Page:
More Empty Beds At Bong County ETU
By Janjay F. Campbell
As health workers at Ebola Treatment Unit (ETU) in Monrovia complain about the unit being full and no bed available to accept patients that are showing symptoms of the Ebola virus, the Ebola Treatment Unit in Suakoko, Bong County have 70 beds and there are always beds available because once you are tested and you are negative; you will be treated quickly and released to avoid the patient coming in contact with the Ebola virus.
At the ETU that was built by Save the Children and funded by the United States Agency for International Development (USAID), both international and local journalists observed on Tuesday that the ETU is at an isolated area where one has to drive fifteen minutes from the main road before he/she could arrive there.
The ETU is being run by International Medical Corps, a non- governmental organization and the team’s director for Liberia Ebola Emergency Response, Sean Casey stressed that test results to come in after 3 or 5 days now takes 3 to 4 hours and patients are informed if they are positive or negative.
According to Mr. Casey, if a result of a patient shows that he/she does not have the Ebola virus, that patient is discharged the same day or the next morning. But if the result shows positive that patient starts treatment immediately and they are removed from the suspected ward to the Confirmed Ward.
He narrated that is why patients are being released every day because they show no sign of the Ebola virus. He mentioned that there are 20 beds in the suspected ward and 50 beds in the confirm ward and that the ETU is divided into two areas, the lower and higher risks area.
He stated that the ETU has two ambulances and that most of the patients come in ambulance and that they don’t usually have to walk. Mr. Casey said there is no need to expand the ETU for now but if the need arises they will expand the ETU.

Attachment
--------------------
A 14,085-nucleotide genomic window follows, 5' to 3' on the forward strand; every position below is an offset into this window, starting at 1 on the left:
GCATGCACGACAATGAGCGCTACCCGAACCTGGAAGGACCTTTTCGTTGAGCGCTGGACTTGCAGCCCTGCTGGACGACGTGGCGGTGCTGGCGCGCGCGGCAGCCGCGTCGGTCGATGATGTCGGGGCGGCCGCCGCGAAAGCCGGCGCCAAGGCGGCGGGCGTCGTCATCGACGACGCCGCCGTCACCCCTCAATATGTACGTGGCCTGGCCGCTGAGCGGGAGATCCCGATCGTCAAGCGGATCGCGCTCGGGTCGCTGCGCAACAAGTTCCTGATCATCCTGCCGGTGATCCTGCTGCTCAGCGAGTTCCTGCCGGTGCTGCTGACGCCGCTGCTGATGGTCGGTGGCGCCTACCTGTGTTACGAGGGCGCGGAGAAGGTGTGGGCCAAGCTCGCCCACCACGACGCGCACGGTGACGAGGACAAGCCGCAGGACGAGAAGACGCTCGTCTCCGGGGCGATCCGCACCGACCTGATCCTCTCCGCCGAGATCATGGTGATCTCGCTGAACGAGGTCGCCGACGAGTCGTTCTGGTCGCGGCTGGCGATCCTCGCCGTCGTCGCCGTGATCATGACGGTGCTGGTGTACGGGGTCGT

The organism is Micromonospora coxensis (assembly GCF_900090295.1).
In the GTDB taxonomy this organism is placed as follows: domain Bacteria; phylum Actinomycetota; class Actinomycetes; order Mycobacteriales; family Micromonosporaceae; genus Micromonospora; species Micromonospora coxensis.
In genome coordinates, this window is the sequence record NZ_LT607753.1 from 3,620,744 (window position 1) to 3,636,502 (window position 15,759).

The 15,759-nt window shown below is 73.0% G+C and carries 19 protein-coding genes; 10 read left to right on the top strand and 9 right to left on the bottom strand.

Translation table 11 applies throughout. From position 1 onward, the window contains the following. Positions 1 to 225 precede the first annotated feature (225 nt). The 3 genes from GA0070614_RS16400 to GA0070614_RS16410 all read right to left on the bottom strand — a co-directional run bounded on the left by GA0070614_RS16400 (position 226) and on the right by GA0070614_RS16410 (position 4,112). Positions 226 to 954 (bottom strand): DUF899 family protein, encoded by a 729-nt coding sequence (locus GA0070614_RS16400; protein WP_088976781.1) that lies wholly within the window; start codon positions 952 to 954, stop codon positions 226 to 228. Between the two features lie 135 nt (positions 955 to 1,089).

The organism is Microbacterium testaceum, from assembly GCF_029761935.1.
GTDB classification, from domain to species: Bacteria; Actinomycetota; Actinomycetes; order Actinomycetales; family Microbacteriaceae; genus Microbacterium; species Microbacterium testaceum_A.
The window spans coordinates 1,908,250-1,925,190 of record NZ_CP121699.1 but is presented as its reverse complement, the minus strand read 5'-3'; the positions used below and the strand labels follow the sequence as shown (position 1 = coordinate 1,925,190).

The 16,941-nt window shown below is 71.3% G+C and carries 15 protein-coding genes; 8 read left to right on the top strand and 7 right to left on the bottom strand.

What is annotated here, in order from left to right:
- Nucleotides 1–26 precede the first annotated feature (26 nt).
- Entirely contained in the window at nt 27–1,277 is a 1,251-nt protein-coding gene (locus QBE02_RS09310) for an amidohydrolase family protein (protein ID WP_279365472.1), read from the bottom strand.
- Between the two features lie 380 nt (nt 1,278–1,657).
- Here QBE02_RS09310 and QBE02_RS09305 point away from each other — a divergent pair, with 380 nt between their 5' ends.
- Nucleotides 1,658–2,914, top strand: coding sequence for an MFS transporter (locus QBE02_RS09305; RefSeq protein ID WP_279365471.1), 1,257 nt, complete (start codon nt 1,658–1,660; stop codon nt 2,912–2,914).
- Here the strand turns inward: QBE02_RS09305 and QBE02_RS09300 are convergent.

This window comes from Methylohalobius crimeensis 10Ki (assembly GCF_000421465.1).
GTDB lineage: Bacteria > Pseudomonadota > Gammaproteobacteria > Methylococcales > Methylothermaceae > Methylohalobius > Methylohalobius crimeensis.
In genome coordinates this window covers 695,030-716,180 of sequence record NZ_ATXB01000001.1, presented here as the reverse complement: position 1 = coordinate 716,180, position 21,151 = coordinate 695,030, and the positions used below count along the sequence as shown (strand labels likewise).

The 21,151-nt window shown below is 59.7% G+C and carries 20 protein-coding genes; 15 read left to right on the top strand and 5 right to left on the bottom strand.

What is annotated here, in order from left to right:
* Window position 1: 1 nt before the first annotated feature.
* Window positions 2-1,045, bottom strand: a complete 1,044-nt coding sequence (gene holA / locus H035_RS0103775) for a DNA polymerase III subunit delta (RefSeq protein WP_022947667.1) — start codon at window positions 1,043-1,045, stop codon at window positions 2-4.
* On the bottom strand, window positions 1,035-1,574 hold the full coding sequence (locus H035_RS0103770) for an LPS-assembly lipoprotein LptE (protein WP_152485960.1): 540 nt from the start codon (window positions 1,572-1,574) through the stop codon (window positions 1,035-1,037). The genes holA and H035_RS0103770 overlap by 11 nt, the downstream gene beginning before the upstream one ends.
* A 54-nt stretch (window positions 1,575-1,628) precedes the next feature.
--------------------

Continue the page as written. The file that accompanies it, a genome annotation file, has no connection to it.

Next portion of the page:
Journalists were taken to the burial site which was ten minutes’ walk from the ETU. At the burial site reporters talked with one of the grave diggers, James Jensen, who said they are being stigmatized by neighbors because of the work they are doing.
He praised International Medical Corps and USAID for the work they are doing for the people of Liberia. He said Liberians are dying from the deadly disease every day, because there are people who are still denying the Ebola virus.
At the U.S. lab in Suakoko, Bong County at Cuttington campus, Col. Doctor Jim Czarnik who is the Chief Medical Officer of the U.S. Military here in Liberia stated that the U.S. government is putting everything it has to fight the Ebola virus and that the Department of Defense of the United States is bringing in more labs in the country.
There is state of the art equipment being used in the lab to help fight the Ebola virus by sending results to the ETU within 3 to 4 hours. The equipment cost little under half million dollars and that they have also received blood samples from Lofa, Nimba, Grand Gedeh and Margibi.